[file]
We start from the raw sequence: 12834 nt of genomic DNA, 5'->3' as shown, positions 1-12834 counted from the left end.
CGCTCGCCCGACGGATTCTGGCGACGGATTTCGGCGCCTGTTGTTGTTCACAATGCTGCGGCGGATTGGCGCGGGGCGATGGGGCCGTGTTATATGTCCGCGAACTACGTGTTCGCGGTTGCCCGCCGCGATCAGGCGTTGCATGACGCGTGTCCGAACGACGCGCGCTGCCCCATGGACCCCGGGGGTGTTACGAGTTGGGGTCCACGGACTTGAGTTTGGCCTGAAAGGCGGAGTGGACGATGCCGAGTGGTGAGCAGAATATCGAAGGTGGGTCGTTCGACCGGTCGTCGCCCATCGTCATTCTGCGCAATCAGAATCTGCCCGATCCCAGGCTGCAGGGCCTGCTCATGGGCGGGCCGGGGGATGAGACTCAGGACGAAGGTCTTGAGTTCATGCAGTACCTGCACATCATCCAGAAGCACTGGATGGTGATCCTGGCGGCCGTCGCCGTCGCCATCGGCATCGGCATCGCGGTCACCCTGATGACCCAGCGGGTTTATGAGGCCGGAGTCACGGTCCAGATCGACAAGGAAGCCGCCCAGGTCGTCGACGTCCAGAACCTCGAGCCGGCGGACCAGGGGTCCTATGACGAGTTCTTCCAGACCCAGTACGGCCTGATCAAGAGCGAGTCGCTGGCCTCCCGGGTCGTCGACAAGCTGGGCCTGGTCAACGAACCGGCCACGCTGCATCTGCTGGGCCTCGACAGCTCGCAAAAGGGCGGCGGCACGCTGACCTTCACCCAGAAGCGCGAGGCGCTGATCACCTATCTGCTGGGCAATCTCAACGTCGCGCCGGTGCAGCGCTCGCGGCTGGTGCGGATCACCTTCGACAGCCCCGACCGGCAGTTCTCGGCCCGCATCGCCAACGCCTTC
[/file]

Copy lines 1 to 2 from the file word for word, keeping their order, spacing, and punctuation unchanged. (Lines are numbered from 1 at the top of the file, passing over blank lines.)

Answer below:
We start from the raw sequence: 12834 nt of genomic DNA, 5'->3' as shown, positions 1-12834 counted from the left end.
CGCTCGCCCGACGGATTCTGGCGACGGATTTCGGCGCCTGTTGTTGTTCACAATGCTGCGGCGGATTGGCGCGGGGCGATGGGGCCGTGTTATATGTCCGCGAACTACGTGTTCGCGGTTGCCCGCCGCGATCAGGCGTTGCATGACGCGTGTCCGAACGACGCGCGCTGCCCCATGGACCCCGGGGGTGTTACGAGTTGGGGTCCACGGACTTGAGTTTGGCCTGAAAGGCGGAGTGGACGATGCCGAGTGGTGAGCAGAATATCGAAGGTGGGTCGTTCGACCGGTCGTCGCCCATCGTCATTCTGCGCAATCAGAATCTGCCCGATCCCAGGCTGCAGGGCCTGCTCATGGGCGGGCCGGGGGATGAGACTCAGGACGAAGGTCTTGAGTTCATGCAGTACCTGCACATCATCCAGAAGCACTGGATGGTGATCCTGGCGGCCGTCGCCGTCGCCATCGGCATCGGCATCGCGGTCACCCTGATGACCCAGCGGGTTTATGAGGCCGGAGTCACGGTCCAGATCGACAAGGAAGCCGCCCAGGTCGTCGACGTCCAGAACCTCGAGCCGGCGGACCAGGGGTCCTATGACGAGTTCTTCCAGACCCAGTACGGCCTGATCAAGAGCGAGTCGCTGGCCTCCCGGGTCGTCGACAAGCTGGGCCTGGTCAACGAACCGGCCACGCTGCATCTGCTGGGCCTCGACAGCTCGCAAAAGGGCGGCGGCACGCTGACCTTCACCCAGAAGCGCGAGGCGCTGATCACCTATCTGCTGGGCAATCTCAACGTCGCGCCGGTGCAGCGCTCGCGGCTGGTGCGGATCACCTTCGACAGCCCCGACCGGCAGTTCTCGGCCCGCATCGCCAACGCCTTC